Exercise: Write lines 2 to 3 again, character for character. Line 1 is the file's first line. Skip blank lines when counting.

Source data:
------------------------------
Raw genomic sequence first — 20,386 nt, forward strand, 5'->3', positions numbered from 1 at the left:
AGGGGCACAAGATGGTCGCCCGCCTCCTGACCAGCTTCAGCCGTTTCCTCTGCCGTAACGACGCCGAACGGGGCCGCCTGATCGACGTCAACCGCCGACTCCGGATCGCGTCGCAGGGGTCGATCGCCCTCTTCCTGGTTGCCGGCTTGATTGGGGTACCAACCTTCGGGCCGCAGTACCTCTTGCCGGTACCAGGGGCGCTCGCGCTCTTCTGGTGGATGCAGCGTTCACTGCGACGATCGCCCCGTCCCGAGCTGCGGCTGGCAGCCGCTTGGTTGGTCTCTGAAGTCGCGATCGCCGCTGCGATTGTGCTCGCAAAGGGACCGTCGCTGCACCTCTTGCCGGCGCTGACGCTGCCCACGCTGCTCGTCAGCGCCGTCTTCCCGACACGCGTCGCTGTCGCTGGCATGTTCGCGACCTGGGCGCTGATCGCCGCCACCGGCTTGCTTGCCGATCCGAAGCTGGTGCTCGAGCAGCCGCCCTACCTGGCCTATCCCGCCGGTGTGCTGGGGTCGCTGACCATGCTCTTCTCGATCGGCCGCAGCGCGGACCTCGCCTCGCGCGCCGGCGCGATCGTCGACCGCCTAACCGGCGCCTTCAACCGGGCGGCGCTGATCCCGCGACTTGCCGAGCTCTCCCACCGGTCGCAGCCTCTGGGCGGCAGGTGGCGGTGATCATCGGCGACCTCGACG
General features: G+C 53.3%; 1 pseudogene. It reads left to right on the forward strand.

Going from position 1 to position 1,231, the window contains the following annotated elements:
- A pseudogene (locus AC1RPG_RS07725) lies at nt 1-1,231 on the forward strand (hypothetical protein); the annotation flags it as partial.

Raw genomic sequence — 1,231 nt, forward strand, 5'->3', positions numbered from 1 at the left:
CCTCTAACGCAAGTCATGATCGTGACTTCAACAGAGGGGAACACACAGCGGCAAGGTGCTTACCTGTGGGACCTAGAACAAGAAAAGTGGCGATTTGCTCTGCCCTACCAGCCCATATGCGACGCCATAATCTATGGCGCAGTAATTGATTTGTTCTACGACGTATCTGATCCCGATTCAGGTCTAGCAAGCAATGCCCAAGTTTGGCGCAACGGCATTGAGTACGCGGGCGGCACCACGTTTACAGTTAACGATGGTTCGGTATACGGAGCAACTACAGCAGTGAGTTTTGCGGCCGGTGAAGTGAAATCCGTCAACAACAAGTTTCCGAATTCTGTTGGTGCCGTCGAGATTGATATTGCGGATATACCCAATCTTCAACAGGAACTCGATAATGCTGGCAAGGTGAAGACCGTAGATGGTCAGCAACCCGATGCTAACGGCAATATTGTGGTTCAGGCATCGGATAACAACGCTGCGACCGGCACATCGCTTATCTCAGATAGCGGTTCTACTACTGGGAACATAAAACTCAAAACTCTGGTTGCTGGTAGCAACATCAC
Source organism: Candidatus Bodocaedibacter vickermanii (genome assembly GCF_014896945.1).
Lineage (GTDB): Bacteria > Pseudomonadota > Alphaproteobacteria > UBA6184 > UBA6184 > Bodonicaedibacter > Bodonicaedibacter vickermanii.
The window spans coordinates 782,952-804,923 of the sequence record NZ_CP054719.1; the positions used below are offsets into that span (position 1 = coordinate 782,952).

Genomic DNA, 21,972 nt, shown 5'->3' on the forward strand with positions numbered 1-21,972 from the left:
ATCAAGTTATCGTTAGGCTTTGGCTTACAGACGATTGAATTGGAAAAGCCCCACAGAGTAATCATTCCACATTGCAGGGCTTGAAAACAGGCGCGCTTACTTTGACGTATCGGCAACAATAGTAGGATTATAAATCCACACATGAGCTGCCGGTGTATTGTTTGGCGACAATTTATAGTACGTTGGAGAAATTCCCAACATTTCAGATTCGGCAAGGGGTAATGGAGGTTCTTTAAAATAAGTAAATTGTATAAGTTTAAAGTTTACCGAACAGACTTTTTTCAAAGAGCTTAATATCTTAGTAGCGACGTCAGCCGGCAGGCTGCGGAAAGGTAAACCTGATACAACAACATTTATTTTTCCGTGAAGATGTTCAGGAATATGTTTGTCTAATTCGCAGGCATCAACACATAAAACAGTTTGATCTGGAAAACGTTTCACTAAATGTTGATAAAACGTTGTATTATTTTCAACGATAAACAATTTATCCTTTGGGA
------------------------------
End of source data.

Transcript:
AGGGGCACAAGATGGTCGCCCGCCTCCTGACCAGCTTCAGCCGTTTCCTCTGCCGTAACGACGCCGAACGGGGCCGCCTGATCGACGTCAACCGCCGACTCCGGATCGCGTCGCAGGGGTCGATCGCCCTCTTCCTGGTTGCCGGCTTGATTGGGGTACCAACCTTCGGGCCGCAGTACCTCTTGCCGGTACCAGGGGCGCTCGCGCTCTTCTGGTGGATGCAGCGTTCACTGCGACGATCGCCCCGTCCCGAGCTGCGGCTGGCAGCCGCTTGGTTGGTCTCTGAAGTCGCGATCGCCGCTGCGATTGTGCTCGCAAAGGGACCGTCGCTGCACCTCTTGCCGGCGCTGACGCTGCCCACGCTGCTCGTCAGCGCCGTCTTCCCGACACGCGTCGCTGTCGCTGGCATGTTCGCGACCTGGGCGCTGATCGCCGCCACCGGCTTGCTTGCCGATCCGAAGCTGGTGCTCGAGCAGCCGCCCTACCTGGCCTATCCCGCCGGTGTGCTGGGGTCGCTGACCATGCTCTTCTCGATCGGCCGCAGCGCGGACCTCGCCTCGCGCGCCGGCGCGATCGTCGACCGCCTAACCGGCGCCTTCAACCGGGCGGCGCTGATCCCGCGACTTGCCGAGCTCTCCCACCGGTCGCAGCCTCTGGGCGGCAGGTGGCGGTGATCATCGGCGACCTCGACG
General features: G+C 53.3%; 1 pseudogene. It reads left to right on the forward strand.